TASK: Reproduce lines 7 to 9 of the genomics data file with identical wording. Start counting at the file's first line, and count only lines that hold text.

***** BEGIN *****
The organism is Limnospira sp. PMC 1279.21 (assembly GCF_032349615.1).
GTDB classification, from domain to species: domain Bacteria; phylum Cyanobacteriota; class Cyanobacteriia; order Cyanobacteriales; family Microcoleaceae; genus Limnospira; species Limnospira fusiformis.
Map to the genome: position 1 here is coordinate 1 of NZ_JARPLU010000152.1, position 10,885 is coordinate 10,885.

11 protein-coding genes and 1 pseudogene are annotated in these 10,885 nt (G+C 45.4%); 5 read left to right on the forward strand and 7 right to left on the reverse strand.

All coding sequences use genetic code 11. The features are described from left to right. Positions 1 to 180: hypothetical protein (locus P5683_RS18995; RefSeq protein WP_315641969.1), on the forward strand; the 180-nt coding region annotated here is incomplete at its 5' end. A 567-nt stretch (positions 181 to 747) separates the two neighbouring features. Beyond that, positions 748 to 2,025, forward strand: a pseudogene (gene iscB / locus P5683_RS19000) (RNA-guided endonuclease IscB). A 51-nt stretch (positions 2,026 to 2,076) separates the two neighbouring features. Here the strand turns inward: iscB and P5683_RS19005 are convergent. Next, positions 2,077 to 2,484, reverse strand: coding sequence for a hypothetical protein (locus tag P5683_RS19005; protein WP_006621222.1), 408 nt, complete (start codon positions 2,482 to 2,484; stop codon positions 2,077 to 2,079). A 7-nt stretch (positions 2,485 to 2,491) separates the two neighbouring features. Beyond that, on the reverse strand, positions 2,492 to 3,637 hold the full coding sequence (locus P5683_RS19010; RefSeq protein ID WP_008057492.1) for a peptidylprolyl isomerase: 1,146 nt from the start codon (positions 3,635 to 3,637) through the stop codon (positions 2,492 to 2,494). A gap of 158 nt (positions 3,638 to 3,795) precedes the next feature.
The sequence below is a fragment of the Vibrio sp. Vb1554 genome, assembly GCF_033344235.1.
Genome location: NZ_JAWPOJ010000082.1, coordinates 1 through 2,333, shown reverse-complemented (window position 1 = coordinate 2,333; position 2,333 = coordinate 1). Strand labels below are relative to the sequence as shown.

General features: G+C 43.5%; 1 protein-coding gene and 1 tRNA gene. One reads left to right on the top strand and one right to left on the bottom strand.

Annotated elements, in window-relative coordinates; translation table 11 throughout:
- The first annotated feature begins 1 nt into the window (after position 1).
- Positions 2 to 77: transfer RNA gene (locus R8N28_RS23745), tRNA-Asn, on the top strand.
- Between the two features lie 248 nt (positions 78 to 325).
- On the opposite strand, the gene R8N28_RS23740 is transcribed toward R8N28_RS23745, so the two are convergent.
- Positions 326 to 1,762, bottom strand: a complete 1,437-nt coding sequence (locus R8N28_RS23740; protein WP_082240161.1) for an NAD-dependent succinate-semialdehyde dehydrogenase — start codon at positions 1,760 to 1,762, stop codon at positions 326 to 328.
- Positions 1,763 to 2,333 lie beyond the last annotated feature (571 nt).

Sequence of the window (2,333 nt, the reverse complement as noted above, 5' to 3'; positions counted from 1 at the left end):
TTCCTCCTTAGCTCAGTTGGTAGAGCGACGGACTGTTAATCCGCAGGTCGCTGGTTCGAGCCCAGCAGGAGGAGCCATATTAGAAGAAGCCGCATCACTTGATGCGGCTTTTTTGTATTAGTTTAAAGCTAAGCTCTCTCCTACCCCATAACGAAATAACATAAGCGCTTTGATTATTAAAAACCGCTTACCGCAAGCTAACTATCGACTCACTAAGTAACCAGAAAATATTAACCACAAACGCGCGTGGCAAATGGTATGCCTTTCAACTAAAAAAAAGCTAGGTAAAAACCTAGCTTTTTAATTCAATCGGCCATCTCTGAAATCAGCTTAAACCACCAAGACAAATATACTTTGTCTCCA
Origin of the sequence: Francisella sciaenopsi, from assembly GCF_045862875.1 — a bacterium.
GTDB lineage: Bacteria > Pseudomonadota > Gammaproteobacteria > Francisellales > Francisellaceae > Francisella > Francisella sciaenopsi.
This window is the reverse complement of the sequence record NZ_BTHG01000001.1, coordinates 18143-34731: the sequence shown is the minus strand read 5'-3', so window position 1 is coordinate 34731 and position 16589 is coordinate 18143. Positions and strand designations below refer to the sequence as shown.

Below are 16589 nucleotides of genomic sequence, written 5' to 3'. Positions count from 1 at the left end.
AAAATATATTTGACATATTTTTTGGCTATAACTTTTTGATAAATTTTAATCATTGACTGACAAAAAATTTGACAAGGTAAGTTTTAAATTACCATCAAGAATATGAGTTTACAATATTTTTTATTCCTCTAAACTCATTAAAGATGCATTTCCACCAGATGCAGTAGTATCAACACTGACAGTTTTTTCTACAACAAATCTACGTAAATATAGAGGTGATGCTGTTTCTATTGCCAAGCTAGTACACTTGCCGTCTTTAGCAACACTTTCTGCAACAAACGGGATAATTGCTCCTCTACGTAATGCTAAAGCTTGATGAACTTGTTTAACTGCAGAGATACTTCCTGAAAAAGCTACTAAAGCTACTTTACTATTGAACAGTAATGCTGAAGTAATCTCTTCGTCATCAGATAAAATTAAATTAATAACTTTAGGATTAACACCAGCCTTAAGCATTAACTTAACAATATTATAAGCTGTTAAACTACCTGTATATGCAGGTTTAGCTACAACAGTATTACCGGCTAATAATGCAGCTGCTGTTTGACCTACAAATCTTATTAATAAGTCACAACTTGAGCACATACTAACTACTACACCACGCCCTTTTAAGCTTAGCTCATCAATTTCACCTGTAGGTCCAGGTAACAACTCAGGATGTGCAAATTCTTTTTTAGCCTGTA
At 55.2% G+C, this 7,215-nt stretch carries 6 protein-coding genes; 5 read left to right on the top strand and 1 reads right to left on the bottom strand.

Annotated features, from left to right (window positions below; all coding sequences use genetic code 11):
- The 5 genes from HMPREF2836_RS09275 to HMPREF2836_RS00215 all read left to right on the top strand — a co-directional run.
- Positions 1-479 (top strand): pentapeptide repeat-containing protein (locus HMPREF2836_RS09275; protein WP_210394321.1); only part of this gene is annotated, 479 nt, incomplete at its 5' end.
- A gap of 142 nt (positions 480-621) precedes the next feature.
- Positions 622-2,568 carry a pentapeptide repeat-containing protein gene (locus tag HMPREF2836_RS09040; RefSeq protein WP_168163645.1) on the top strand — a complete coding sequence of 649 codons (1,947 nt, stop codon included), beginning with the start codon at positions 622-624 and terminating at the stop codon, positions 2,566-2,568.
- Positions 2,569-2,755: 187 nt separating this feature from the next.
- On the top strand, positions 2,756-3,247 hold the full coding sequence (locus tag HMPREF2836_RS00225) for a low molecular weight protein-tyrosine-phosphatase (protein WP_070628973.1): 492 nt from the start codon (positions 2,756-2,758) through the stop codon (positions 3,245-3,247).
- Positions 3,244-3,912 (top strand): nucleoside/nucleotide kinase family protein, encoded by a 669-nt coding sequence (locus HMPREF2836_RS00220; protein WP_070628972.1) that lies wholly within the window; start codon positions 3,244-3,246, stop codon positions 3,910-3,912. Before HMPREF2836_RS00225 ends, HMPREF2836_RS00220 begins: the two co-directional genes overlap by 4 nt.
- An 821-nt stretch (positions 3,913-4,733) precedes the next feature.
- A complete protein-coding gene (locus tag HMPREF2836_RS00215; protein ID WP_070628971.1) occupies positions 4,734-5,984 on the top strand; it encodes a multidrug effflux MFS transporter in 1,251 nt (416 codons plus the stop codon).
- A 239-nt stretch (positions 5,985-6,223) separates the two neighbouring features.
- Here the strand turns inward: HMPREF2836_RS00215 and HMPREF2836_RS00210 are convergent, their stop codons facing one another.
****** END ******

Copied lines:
Genome location: NZ_JAWPOJ010000082.1, coordinates 1 through 2,333, shown reverse-complemented (window position 1 = coordinate 2,333; position 2,333 = coordinate 1). Strand labels below are relative to the sequence as shown.

General features: G+C 43.5%; 1 protein-coding gene and 1 tRNA gene. One reads left to right on the top strand and one right to left on the bottom strand.

Annotated elements, in window-relative coordinates; translation table 11 throughout: